clock menu more-arrow no yes mobile

Filed under:

The Winners and Losers From NFL Week 13

Rob Gronkowski turned in the dirtiest play of 2017, Alvin Kamara continued to be incredible, and Robbie Gould—thank god—finally got his long-awaited revenge against Chicago’s special teams coaching staff

Getty Images/Ringer illustration

Every week this NFL season, we will celebrate the electric plays, admonish the colossal blunders, and explain the inexplicable moments of the most recent slate. Welcome to Winners and Losers. Which one are you?

Winner: Robbie Gould

The Kicker Revenge Game is an underrated football story line. It comes up a lot, because there’s only one kicker per team, kickers get cut frequently, and they generally find work with another team quickly. But unfortunately, kickers can’t fully control whether or not they get revenge; they just have to hope their teammates maneuver into field goal range and then stall out.

Luckily for Robbie Gould (the Chicago Bears’ all-time leading scorer), he now plays for the 49ers, whose offense is excellent at stalling out. Sunday, San Francisco played in Chicago, marking Gould’s first visit to his old team since being cut before the 2016 season. New starting QB Jimmy Garoppolo got the Niners into the red zone five times, and the Niners failed to score a touchdown each time. Gould drilled all five field goals, accounting for all 15 of his team’s points in a 15-14 win, including the game winner:

It sure looks like he is yelling at the Bears’ sideline there. Look at these quotes from Gould:

“[Getting cut by the Bears] motivated me. It drives me every day. I have [Bears GM] Ryan Pace and [Bears special teams coordinator] Jeff Rodgers and [Bears coach] John Fox to thank for that.”

I mean, he called out the opposing special teams coordinator by name. This is like the kicker edition of Tupac screaming about people he hates for two consecutive minutes at the end of “Hit ’Em Up.” Robbie Gould hates the Bears as a staff, a record label, and a field goal–kicking crew.

Loser: Kurt Coleman

Last week, the Panthers safety told The Charlotte Observer something he’d noticed watching film of Saints running back (and presumptive NFL Offensive Rookie of the Year) Alvin Kamara:

“What’s funny is, (Kamara) has a remarkable ability, but he’ll take a hit and he kind of goes limp to a side, but he keeps his balance with the other half of his body. It’s crazy, because guys just kind of fall off him. So he’s not like a 6-foot-5, 200-pound running back, but he’s breaking a lot of tackles with his elusiveness and his ability to kind of shake off tackles by going dead.”

Here’s Kamara’s first touchdown in the Saints’ 31-21 win over the Panthers on Sunday:

And here’s the second, with a cameo from Coleman. He’s the guy who tries to tackle Kamara, before the exact thing he described happens.

Kamara is Final Destination, football edition. You might be able to see how you’re going to die, but even you’ll be surprised when and where it happens.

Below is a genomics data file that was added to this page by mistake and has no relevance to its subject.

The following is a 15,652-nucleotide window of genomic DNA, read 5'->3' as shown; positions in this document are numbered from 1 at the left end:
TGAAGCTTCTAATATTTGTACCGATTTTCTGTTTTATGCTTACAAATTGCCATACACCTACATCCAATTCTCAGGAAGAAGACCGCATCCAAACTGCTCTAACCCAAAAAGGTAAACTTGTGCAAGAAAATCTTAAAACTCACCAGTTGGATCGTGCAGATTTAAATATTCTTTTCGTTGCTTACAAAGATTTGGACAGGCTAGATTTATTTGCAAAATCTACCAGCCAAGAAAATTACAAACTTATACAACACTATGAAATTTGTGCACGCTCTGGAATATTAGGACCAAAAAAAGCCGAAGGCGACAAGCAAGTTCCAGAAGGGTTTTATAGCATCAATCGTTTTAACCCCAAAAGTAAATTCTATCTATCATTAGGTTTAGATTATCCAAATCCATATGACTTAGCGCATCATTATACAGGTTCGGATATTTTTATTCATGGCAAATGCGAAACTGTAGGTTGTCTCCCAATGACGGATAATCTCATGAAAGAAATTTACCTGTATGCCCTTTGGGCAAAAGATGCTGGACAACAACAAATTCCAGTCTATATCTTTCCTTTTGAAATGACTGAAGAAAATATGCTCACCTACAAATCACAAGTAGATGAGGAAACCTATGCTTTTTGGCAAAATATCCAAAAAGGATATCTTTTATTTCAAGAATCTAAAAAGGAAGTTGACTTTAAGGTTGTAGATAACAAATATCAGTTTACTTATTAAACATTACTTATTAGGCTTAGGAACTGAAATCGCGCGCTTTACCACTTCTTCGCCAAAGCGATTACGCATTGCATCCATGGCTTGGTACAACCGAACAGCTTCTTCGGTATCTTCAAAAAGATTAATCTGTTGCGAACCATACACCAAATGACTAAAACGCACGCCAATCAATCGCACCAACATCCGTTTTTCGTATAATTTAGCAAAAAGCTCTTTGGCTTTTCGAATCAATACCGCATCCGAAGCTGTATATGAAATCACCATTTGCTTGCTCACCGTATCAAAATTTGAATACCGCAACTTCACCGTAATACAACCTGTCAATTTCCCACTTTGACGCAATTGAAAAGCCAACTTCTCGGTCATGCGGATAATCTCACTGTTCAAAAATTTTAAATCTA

Winner: New York Jets Employee Darrelle Revis

The 32-year-old cornerback made his 2017 debut Sunday, playing his first game for the Chiefs ... against the team that’s paying him $6 million this year. After sitting out the first few months of the year, Revis signed with the Chiefs in late November. It’s just a coincidence that his first game of the season happened to be against his former team: the one that helped him become a superstar, the one that agreed to pay him $39 million in 2015, the one that ate its losses to cut him this past offseason. But the Chiefs appreciated that coincidence and named Revis a team captain to show the Jets what they were missing.

And how did his game go? Well, the Jets know their way around Revis Island—literally:

Revis was benched for the second half of the 38-31 Jets win, reportedly because he’s not quite in game shape yet. It was a terrible game for Revis, but it was his best to date as a Jet.

Loser: Roughly Half the Players Who Celebrated Touchdowns

Here is Leonard Fournette celebrating a touchdown by hitting a free throw:

It’s a more advanced version of Devonta Freeman’s free throw celebration—instead of a player pretending to be a hoop, the Jaguars’ offensive line acted out players trying to rebound Fournette’s shot. But here’s where things go wrong: Cam Robinson and Chris Reed line up near the imaginary basket, watch the imaginary ball fly, and then they celebrate. But based on their positioning, they would be Fournette’s opponents. Is the implication that Fournette’s free throw missed? Or are Fournette’s hypothetical opponents traitorous to their own team?

This lack of cohesion has been a problem around the league. Look at the Eagles’ baseball celebration, in which the pitcher, catcher, umpire, and, um, secondary umpire (?) all join in to celebrate a Torrey Smith home run:

I get that you’re all on the same team and celebrating the same play in real life. But unless players apply realism to their touchdown celebrations, they lose oomph. Fournette’s teammates needed to act devastated by Fournette’s successful free throw for this story line to make sense. The art of celebratory football acting is still in its fledgling phases.

Winner: Tecmo Tarik Cohen

Here’s my favorite screencap of the NFL season:

That’s Tarik Cohen and seven San Francisco 49ers. It reminds me of this video of John Marston running from bears in Red Dead Redemption (grizzly, not Chicago). That always ends up poorly for John, unless he happens to have a horse nearby. But unlike Marston, Cohen provided his own giddy-up.

Cohen caught this ball on the 39-yard line. He ran backward to the 24-yard line. This normally ends badly, unless you’re Devin Hester against Duke, or, apparently, Cohen against NFL players. The rookie gambled that he could use an entire NFL team’s speed against them. There haven’t been many humans in the history of football who could make that gamble and win.